While the subaquatic heritage of the Great War remains broadly underappreciated, the data gathered over the past 30 years by the DRASSM has done much to raise the profile of these forgotten artefacts. Two factors have combined to make this possible. Firstly, the DRASSM has been lucky enough to receive support and information from a great number of recreational divers who for many years have taken a keen interest in locating and identifying Great War wrecks. Subsequently, this project of documentation has been the catalyst for a gradual realisation of the historical and symbolic significance of this sunken heritage, to the extent that the diving community has started working to protect the wrecks, leading to a significant decrease in pillaging.
The enormous number of vessels lost at sea during the First World War (almost ten thousand) is a direct result of the use of underwater weaponry, which increased steadily throughout the conflict: primarily submarines and mines. Almost 7000 boats were sunk by submarines during the Great War, of which 2000 went down in French waters. The submarines themselves were not spared from the carnage, with the majority of their number also lost during the war.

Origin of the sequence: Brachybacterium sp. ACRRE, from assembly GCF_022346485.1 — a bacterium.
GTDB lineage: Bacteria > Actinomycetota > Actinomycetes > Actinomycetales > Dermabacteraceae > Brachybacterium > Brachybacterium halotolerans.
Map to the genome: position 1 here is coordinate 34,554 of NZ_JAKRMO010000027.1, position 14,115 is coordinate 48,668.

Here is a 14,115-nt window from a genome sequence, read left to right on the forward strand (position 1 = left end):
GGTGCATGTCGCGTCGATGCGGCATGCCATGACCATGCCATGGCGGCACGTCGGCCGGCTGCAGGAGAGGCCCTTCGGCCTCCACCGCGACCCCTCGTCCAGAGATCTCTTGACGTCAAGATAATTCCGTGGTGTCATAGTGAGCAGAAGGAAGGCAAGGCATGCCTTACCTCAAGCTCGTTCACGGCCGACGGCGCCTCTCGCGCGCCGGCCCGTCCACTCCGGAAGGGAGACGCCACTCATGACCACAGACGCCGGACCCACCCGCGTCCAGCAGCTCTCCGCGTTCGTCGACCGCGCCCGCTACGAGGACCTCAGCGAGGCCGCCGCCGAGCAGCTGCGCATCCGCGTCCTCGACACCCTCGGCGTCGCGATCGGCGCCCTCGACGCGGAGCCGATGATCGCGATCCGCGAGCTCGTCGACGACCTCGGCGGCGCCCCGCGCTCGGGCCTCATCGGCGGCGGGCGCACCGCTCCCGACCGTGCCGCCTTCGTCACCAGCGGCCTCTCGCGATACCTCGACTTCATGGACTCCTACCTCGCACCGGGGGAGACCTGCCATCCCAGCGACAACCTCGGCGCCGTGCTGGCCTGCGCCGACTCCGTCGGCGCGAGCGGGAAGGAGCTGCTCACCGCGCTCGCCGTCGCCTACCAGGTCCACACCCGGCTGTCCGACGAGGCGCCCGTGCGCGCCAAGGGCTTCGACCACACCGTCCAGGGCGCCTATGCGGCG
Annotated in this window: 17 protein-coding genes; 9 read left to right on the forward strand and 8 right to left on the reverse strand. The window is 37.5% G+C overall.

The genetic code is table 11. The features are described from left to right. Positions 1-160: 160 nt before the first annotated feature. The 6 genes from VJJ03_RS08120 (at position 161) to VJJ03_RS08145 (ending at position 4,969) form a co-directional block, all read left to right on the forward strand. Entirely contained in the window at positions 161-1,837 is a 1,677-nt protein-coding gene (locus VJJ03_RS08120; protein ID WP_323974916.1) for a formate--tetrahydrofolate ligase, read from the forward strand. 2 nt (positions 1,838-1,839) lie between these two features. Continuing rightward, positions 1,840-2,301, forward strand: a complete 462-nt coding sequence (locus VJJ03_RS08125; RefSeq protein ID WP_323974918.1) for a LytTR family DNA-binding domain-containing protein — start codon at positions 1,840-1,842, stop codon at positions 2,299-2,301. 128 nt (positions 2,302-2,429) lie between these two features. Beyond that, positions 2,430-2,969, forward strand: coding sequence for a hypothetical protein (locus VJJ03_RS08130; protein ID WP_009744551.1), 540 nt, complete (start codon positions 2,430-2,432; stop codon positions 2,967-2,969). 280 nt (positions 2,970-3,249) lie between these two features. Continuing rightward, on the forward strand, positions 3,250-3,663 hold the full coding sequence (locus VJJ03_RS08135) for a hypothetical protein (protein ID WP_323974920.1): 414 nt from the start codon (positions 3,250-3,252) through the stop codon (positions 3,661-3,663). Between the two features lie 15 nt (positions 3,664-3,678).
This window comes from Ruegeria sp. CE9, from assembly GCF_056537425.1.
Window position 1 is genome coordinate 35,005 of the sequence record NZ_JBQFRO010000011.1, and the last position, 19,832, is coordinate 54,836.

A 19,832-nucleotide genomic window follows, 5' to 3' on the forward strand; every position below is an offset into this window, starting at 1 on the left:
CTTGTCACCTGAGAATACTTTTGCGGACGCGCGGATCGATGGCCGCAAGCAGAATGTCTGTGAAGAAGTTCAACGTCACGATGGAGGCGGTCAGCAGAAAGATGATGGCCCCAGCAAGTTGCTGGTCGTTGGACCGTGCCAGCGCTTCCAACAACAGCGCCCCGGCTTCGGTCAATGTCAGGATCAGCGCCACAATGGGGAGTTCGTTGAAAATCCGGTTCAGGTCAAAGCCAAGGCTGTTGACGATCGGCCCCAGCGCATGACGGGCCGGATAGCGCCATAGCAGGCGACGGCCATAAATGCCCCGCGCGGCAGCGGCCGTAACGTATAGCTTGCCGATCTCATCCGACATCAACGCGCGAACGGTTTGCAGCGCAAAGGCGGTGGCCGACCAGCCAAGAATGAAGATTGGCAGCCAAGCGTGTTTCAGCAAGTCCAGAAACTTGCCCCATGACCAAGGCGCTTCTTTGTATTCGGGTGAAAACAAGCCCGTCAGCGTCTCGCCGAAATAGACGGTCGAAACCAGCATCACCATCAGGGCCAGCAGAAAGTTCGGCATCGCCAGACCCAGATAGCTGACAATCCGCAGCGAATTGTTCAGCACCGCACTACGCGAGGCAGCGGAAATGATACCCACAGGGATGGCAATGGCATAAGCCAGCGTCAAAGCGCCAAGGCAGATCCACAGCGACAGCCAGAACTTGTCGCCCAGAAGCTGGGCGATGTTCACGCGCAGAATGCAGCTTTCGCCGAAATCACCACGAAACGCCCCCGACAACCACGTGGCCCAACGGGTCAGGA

In spite of the protective measures put in place, and reinforced year after year, this heritage remains in a fragile position on account of the multiple threats it faces: marine corrosion, damage from commercial fishing and work undertaken to improve the coastline.